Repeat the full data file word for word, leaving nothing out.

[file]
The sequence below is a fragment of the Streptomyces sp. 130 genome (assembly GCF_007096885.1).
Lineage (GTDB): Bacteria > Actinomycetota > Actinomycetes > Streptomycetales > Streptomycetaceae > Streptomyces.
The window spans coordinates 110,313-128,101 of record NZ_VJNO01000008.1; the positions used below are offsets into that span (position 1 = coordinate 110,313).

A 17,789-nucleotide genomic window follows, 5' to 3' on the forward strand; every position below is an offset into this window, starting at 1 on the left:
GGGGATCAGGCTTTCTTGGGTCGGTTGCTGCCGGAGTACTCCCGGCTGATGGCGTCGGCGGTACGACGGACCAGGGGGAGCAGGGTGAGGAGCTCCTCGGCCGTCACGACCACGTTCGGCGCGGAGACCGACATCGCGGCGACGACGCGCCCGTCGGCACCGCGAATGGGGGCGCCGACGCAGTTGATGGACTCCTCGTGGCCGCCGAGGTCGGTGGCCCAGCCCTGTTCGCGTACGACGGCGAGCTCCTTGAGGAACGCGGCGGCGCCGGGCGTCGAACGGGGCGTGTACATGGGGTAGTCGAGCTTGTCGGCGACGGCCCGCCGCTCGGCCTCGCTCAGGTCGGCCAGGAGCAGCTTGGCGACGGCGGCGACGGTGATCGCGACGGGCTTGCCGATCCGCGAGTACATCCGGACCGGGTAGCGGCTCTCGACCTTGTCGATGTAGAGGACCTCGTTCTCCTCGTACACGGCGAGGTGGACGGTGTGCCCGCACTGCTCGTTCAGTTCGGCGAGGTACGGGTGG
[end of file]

The sequence below is a fragment of the Streptomyces sp. 130 genome (assembly GCF_007096885.1).
Lineage (GTDB): Bacteria > Actinomycetota > Actinomycetes > Streptomycetales > Streptomycetaceae > Streptomyces.
The window spans coordinates 110,313-128,101 of record NZ_VJNO01000008.1; the positions used below are offsets into that span (position 1 = coordinate 110,313).

A 17,789-nucleotide genomic window follows, 5' to 3' on the forward strand; every position below is an offset into this window, starting at 1 on the left:
GGGGATCAGGCTTTCTTGGGTCGGTTGCTGCCGGAGTACTCCCGGCTGATGGCGTCGGCGGTACGACGGACCAGGGGGAGCAGGGTGAGGAGCTCCTCGGCCGTCACGACCACGTTCGGCGCGGAGACCGACATCGCGGCGACGACGCGCCCGTCGGCACCGCGAATGGGGGCGCCGACGCAGTTGATGGACTCCTCGTGGCCGCCGAGGTCGGTGGCCCAGCCCTGTTCGCGTACGACGGCGAGCTCCTTGAGGAACGCGGCGGCGCCGGGCGTCGAACGGGGCGTGTACATGGGGTAGTCGAGCTTGTCGGCGACGGCCCGCCGCTCGGCCTCGCTCAGGTCGGCCAGGAGCAGCTTGGCGACGGCGGCGACGGTGATCGCGACGGGCTTGCCGATCCGCGAGTACATCCGGACCGGGTAGCGGCTCTCGACCTTGTCGATGTAGAGGACCTCGTTCTCCTCGTACACGGCGAGGTGGACGGTGTGCCCGCACTGCTCGTTCAGTTCGGCGAGGTACGGGTGG